The tetanus-diphtheria (Td) vaccine protects against toxins produced by the tetanus and diphtheria bacteria, not against the bacteria themselves. There is also a combination vaccine that adds protection against pertussis Pertussis Pertussis is a highly contagious infection caused by the gram-negative bacteria Bordetella pertussis, which results in fits of coughing that usually end in a prolonged, high-pitched,... read more (diphtheria-tetanus-pertussis vaccine Diphtheria-Tetanus-Pertussis Vaccine The diphtheria, tetanus, and pertussis vaccine is a combination vaccine that protects against these three diseases: Diphtheria usually causes inflammation of the throat and mucous membranes... read more ).
Typically, the tetanus Tetanus Tetanus results from a toxin produced by the anaerobic bacteria Clostridium tetani. The toxin makes muscles contract involuntarily and become rigid. Tetanus usually develops after a wound... read more bacteria enter the body through a wound and begin to grow and produce the toxin. The toxin causes severe muscle spasms and can be fatal. Therefore, vaccination is particularly important.
Diphtheria Diphtheria Diphtheria is a contagious, sometimes fatal infection of the upper respiratory tract caused by the gram-positive, rod-shaped bacteria (see figure How Bacteria Shape Up) Corynebacterium diphtheriae... read more usually causes inflammation of the throat and mucous membranes of the mouth. Also, the bacteria that cause diphtheria produce a toxin that can damage the heart, kidneys, and nervous system. Before routine vaccination became available, diphtheria was a leading cause of death in children.
For more information, see the Centers for Disease Control and Prevention's (CDC) Td (Tetanus, Diphtheria) vaccine information statement.
(See also Overview of Immunization Overview of Immunization Immunization enables the body to better defend itself against diseases caused by certain bacteria or viruses. Immunity (the ability of the body to defend itself against diseases caused by certain... read more .)
Administration of Tetanus-Diphtheria Vaccine
A diphtheria-tetanus-pertussis vaccine Diphtheria-Tetanus-Pertussis Vaccine The diphtheria, tetanus, and pertussis vaccine is a combination vaccine that protects against these three diseases: Diphtheria usually causes inflammation of the throat and mucous membranes... read more (DTaP) is typically given during childhood. This combination vaccine is given in five injections (at age 2, 4, 6, and 12 to 18 months and at age 4 to 6 years), followed by a booster (Tdap) that contains the same amount of tetanus vaccine but a smaller amount of diphtheria and pertussis vaccine. The booster is given at age 11 to 12 years. Because immunity against pertussis is decreasing, people over age 16 should receive the Tdap booster if they have not received it previously.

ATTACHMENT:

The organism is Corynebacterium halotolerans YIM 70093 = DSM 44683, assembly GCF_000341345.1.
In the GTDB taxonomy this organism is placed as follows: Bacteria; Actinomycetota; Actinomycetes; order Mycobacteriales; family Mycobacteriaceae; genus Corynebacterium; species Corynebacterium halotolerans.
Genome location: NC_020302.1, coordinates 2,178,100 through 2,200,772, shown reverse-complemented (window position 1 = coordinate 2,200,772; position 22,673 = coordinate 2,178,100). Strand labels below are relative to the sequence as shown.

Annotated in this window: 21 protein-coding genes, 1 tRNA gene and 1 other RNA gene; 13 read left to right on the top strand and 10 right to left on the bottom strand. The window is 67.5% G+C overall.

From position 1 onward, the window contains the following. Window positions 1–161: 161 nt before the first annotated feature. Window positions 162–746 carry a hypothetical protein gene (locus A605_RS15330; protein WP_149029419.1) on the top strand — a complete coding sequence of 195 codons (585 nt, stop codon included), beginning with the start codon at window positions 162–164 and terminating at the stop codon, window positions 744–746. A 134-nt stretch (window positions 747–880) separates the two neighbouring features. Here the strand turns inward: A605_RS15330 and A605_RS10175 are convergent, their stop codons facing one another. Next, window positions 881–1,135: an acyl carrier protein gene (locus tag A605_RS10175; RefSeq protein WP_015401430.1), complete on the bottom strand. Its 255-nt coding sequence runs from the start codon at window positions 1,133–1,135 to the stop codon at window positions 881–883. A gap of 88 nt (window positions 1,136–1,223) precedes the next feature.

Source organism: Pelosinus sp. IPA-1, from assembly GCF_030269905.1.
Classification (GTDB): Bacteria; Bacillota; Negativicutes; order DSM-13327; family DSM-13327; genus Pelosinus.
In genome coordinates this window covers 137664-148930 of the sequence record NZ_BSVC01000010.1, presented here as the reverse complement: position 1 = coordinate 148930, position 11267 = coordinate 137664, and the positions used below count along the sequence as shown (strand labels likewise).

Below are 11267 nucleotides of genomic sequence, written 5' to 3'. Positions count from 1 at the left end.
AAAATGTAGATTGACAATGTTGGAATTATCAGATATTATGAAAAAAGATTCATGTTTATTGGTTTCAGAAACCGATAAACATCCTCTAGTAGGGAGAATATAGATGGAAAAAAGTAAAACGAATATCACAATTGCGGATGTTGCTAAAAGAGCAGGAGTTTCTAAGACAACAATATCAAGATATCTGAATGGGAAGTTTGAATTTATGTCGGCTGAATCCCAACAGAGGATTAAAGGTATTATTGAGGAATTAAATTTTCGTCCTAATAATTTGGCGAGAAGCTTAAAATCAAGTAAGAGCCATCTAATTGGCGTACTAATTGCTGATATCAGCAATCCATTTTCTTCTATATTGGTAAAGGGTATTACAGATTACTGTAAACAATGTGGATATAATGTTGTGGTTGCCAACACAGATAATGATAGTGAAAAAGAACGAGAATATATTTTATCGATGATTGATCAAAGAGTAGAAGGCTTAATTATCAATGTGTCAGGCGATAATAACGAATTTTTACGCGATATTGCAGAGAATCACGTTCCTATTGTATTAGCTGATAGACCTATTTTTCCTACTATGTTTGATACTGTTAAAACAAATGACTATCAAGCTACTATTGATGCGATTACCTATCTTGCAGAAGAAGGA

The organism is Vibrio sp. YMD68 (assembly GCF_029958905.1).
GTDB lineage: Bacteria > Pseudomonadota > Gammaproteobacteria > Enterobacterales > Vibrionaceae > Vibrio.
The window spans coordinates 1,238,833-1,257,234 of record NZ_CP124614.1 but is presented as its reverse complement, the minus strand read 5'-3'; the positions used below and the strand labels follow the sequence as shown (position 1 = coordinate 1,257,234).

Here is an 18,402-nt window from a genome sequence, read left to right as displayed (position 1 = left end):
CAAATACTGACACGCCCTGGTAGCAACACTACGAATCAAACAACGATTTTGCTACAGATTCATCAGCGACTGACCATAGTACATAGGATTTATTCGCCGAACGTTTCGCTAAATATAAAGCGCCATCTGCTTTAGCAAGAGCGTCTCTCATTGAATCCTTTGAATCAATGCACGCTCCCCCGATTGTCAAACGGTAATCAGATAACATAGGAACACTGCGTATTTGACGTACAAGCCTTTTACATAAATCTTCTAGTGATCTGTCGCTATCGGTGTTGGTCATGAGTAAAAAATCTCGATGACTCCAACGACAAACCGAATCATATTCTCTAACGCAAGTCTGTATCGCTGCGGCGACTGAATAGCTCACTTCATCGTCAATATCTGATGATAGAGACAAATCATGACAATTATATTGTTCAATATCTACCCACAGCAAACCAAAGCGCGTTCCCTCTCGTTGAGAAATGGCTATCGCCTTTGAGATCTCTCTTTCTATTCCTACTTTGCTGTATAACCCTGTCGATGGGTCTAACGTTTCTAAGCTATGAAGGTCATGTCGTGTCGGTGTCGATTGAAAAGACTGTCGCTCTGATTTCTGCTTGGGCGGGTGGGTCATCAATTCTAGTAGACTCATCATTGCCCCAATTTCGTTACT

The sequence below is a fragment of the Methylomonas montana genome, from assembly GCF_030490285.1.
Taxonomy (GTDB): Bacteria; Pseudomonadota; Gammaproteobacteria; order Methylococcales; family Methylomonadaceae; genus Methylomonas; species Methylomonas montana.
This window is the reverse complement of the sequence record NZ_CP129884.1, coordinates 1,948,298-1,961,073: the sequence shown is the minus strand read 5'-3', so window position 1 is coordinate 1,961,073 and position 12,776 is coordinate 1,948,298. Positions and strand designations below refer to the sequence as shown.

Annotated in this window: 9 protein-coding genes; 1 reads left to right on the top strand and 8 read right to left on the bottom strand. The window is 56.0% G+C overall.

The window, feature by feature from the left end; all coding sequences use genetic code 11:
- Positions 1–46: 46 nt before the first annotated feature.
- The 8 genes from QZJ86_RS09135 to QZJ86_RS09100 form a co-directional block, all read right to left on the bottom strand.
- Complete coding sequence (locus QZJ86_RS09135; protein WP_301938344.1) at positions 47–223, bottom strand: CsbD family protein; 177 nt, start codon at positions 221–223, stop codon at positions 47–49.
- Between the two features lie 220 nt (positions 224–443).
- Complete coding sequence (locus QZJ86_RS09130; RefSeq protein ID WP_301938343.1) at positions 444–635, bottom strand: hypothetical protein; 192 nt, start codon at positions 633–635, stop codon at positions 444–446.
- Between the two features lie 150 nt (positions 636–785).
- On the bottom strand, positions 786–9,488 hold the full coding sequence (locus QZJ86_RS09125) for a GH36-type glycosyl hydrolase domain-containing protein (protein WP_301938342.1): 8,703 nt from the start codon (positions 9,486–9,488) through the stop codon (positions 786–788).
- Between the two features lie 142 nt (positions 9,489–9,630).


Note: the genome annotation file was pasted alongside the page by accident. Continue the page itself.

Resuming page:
The tetanus-diphtheria (Td) or Tdap vaccine is given as a booster every 10 years after the Tdap booster is given at age 11 to 12 years. Also, people sometimes need to be vaccinated after an injury that breaks the skin.
Certain conditions may affect whether and when people are vaccinated (see also CDC: Who Should NOT Get Vaccinated With These Vaccines?). If people have a temporary illness, doctors usually wait to give the vaccine until the illness resolves.
Side Effects of Tetanus-Diphtheria Vaccine
Sometimes the injection site is sore, swollen, and red. Serious side effects are rare and include severe allergic reactions.
If Guillain-Barré syndrome Guillain-Barré Syndrome (GBS) Guillain-Barré syndrome is a form of polyneuropathy causing muscle weakness, which usually worsens over a few days to weeks, then slowly improves or returns to normal on its own. With treatment... read more developed within 6 weeks after a tetanus vaccine was given, people should talk to their doctor about whether future vaccinations are advisable.
The following are some English-language resources that may be useful. Please note that THE MANUAL is not responsible for the content of these resources.
Centers for Disease Control and Prevention (CDC): Information statement about Td vaccine